|Make Your Own Audience: Ringling Bros. Circus, August 28 - September 1 at the i wireless Center|
|Wednesday, 27 August 2008 02:24|
Leo Acton didn't think this career path was open to him. He considered being a musician, but he always thought of himself as a physical comedian. "In a lot of ways, I've always been a clown," he said last week in a phone interview.
But "I always thought you had to be born into the circus," he added. "I never thought it was really an option."
Silly guy. Everybody knows you can run away to join the circus.
Acton, though, opted to go to college: the Ringling Bros. and Barnum & Bailey Circus Clown College in Sarasota, Florida. He auditioned in 1995 and became part of the class of 1996. (The college closed in 1997.)
He joined the circus' Clown Alley in 1998, and except for a three-year stint with a traveling Winnie-the-Pooh show, has been there ever since. He's now the "boss clown" for the Ringling Bros. and Barnum & Bailey Circus that will be performing in the Quad Cities over the next five days.
And yes, that's his actual title; he is clown management. "There's always got to be a fool in charge, and I am he," Acton said.
But before that, he had to go to school.
"Clown college is like boot camp with really big boots," he said, and one imagines that it's hardly the first time he's used that line. But he sells it well, a testament to his skill as a comedian.
"Boot camp" sounds about right - two months, six days a week, 13 hours a day. Students had to put together and perform a brand-new show for the community each week.
After graduating from clown college, he auditioned at a showcase for the circus but was not accepted. "It was by no means a rejection, but they didn't have a place for me at the time," he said.
So he moved near the beach in his home state of California, and spent two years as a street-performing clown as a "way to sharpen my chops," he said.
On the beach, he noted, you "make your own audience. Your crowd isn't there to see you. They're there to spend time on the beach. And you can convince them that you're entertaining."
It was in many ways a tougher assignment than the circus, where "it's so much easier because you don't have to fight to get their attention."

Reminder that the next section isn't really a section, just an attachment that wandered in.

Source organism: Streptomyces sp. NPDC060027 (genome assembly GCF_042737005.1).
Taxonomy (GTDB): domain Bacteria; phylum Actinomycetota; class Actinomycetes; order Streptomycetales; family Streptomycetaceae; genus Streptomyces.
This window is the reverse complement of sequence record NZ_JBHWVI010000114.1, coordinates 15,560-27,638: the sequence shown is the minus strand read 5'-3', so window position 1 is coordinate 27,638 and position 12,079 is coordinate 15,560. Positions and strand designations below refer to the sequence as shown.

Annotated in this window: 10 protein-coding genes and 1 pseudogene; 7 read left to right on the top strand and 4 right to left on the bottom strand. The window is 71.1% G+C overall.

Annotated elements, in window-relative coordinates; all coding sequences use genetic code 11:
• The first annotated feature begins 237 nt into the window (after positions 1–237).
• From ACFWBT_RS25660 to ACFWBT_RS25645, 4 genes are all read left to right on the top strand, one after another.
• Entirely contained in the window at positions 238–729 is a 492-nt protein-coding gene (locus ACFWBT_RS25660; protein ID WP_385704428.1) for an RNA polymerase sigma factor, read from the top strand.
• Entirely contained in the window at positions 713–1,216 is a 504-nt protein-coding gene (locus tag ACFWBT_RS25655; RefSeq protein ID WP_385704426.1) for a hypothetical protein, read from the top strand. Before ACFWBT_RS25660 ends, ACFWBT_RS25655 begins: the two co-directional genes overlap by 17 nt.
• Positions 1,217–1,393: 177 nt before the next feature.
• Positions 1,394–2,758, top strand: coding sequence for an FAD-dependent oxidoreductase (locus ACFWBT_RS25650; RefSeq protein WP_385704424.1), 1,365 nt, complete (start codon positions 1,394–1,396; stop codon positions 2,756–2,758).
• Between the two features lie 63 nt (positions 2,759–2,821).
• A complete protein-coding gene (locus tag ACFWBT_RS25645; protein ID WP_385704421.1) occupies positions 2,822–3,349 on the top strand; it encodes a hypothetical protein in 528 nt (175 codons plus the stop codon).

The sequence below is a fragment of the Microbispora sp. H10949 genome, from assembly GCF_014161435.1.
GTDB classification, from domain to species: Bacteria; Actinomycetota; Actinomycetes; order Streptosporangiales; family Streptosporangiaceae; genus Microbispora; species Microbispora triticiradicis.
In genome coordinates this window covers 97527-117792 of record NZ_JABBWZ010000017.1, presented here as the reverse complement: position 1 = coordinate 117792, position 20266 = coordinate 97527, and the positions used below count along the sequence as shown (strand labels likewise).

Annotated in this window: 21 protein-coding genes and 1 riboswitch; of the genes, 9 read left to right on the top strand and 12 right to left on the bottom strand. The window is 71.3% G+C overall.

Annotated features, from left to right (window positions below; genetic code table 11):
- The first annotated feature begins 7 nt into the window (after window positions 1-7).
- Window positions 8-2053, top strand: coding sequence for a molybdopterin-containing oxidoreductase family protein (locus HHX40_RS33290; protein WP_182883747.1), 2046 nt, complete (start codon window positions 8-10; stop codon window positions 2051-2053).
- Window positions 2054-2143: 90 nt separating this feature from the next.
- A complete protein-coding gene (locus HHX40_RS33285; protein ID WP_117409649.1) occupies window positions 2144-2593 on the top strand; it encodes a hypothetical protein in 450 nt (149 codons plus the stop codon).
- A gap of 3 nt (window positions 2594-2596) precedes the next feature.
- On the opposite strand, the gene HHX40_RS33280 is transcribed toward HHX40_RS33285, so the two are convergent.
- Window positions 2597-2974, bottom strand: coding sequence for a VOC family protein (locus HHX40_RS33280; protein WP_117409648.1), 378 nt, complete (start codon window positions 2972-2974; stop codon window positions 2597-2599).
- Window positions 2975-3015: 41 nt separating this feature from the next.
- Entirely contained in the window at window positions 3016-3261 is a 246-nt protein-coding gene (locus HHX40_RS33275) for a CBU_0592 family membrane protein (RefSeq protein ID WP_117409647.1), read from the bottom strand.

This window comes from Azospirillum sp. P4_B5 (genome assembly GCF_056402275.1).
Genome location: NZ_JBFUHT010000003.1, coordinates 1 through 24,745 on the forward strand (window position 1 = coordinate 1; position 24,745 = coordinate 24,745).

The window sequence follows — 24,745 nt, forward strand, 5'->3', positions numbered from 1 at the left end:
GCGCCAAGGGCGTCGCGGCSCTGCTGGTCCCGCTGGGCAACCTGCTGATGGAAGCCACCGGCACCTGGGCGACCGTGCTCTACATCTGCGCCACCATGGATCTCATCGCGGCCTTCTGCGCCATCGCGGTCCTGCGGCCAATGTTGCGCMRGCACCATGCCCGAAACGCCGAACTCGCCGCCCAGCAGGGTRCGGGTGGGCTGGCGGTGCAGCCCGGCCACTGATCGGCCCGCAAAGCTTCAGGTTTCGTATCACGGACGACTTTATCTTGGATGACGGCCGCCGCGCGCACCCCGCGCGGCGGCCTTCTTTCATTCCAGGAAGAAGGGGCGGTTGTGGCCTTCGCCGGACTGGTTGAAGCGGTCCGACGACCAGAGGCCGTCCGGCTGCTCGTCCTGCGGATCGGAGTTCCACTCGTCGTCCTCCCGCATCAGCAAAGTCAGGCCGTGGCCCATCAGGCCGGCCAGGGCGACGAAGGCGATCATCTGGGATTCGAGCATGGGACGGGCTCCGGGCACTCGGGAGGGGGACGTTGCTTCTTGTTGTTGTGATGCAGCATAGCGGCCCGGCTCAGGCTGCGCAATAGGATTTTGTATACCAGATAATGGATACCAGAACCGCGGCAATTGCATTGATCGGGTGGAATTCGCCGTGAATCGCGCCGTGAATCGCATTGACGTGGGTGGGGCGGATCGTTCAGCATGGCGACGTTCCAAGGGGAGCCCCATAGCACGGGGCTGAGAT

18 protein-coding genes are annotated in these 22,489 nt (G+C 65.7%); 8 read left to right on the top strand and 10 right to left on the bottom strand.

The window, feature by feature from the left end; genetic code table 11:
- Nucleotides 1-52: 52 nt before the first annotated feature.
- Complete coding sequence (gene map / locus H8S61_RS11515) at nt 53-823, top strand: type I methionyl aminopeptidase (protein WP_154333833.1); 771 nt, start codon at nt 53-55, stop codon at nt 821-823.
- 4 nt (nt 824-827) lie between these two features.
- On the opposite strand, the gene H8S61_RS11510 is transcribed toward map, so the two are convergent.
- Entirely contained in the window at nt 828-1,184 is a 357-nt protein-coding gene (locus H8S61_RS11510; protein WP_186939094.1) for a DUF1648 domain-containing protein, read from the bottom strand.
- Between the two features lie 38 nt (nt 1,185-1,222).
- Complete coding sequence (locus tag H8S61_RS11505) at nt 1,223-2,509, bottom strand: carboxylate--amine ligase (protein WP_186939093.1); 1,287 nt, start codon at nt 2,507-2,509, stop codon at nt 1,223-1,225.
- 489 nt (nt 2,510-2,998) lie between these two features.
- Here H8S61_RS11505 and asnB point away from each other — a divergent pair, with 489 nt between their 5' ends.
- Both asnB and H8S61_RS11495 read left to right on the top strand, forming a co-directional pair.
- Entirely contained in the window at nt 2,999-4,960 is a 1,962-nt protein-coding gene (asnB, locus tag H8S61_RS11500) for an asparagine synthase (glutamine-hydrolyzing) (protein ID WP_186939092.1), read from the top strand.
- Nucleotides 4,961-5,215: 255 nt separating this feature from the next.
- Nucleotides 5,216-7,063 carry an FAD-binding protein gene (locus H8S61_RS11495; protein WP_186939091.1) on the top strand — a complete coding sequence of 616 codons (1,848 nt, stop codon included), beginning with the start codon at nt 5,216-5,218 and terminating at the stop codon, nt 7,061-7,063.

Clowning, he added, is not nearly as simple as many people think - which might be one reason so many people are afraid of clowns. Because anybody can put on a makeup and funny clothes, there are many bad clowns in the world.
"A lot of people think of clowning ... as goofing around," Acton explained. "But honestly clowns work out very hard. Most clowns are in great physical condition. We train in the most obscure skills ... . I know clowns that specialize in ballet. I know clowns that specialize in balancing objects on their nose. ...
"It's not just putting on makeup and a baggy costume and acting like a goofball," he added. Routines need to be honed for the right comedic effects, and for surprise.
And a clown has to mean it. "I think people know when a performance is insincere," he said.
Acton has studied comics such as Charlie Chaplin, Buster Keaton, Harold Lloyd, the Marx Brothers, and even Danny Kaye ("The zaniness and the sincerity in his silliness is just incredible")."We're fortunate to have their work archived," he said.
And while he can't erase a deep-seated fear of clowns, he said he can make some headway.
At the circus, teenagers and adults have come up to him and said, "I'm afraid of clowns, but I'm not afraid of you, Leo."
For more information on the Ringling Bros. and Barnum & Bailey circus, visit iwirelessCenter.com/detail.php?id=162.
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